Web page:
YOU FIND him there most afternoons, painting at his little aluminum easel set up in a doorway of the defunct Woolworth store in Georgetown.
He works in temperas, and the paints stand in their little bottles on top of a tall stool along with a paper cup of water. He has a couple of palettes made from flattened foil pie-plates.
Around him is his furniture: two stacks of plastic milk crates. He keeps his sketch pad here, and sometimes he works on that, sketching with a light pencil in firm but delicate strokes.
Mostly, the paintings are small, 8-by-10s done on heavy paper from his pad. They are of buildings, the row across M Street: the Baers Building faithfully captured, with its dusty dark red brick and tall windows; Great Impressions, just up the street; Charlie's down on K Street.
Don Pierce spends his days here, working slowly and meticulously, ignoring the people who stride past on the busy sidewalk. A few of them pause, check out his works displayed on the windowfront.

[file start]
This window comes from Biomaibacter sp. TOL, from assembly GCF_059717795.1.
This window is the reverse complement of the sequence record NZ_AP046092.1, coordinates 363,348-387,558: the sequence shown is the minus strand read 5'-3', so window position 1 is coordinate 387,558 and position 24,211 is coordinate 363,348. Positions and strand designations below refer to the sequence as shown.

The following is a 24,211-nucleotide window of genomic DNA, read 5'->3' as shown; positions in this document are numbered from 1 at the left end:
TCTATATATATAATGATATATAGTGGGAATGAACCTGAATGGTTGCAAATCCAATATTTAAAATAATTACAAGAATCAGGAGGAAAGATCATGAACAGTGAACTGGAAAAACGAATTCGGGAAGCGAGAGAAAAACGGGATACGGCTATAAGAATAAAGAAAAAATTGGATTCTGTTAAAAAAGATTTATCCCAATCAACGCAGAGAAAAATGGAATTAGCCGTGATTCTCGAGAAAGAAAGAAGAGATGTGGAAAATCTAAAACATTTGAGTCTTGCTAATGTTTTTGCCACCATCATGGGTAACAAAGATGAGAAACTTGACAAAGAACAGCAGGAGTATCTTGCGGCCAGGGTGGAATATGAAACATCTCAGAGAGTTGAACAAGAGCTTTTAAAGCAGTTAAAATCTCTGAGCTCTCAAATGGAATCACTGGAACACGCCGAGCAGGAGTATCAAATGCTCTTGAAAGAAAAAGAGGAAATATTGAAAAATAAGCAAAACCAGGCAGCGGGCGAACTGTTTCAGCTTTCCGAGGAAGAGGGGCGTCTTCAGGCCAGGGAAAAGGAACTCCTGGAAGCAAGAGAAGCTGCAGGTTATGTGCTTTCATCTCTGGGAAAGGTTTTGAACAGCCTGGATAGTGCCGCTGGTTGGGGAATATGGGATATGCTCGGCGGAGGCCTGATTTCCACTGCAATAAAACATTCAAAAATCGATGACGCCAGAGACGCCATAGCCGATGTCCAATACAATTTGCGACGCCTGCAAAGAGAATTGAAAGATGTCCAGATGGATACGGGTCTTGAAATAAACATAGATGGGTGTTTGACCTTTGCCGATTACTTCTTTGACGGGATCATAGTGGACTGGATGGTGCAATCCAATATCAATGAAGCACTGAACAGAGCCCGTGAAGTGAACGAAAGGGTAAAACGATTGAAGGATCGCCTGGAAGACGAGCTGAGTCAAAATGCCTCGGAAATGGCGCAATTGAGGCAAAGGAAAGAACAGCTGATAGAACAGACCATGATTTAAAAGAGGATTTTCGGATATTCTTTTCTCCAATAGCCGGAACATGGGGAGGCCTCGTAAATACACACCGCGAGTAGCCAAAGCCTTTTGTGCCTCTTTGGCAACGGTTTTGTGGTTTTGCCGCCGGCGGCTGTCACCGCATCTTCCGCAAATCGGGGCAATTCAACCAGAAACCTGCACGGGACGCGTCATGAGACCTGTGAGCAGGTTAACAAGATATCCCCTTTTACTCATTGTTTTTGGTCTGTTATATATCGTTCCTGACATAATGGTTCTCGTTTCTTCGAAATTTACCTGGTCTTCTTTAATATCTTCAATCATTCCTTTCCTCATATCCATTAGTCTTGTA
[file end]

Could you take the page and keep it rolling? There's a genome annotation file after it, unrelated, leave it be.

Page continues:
"I get $75 to $85 for these," he says.
A sketch takes maybe eight hours, and a finished tempera painting two or three days. He can turn out a really special job if he has an extra day at it.
"I can do oils," he says. "I have to charge $200 for a commission. I work here unless I'm doing a commission."
He has produced about 400 paintings, he guesses, in the five years he has been working as an artist in Washington. He is from New Jersey, went to art school for two years after finishing high school, has a couple of adult children up north.
"I stay out of their lives," he says.
After he moved to Washington 12 years ago he had a series of jobs with the government, but now he paints for a living.
"I enjoy it," he says. He doesn't talk much.
Once in a while he will sketch a particularly handsome building on spec and try to interest the owner in buying his picture. But mostly he does frontal lineups of Washington's 19th-century office buildings.
"I like the contrast, the turn-of-the-century buildings next to the modern architecture."
Georgetown is the place for that, all right.
People talk to him occasionally, and then he stops and answers their questions, but when they are done he turns back to his small, neat, soberly colored world on paper.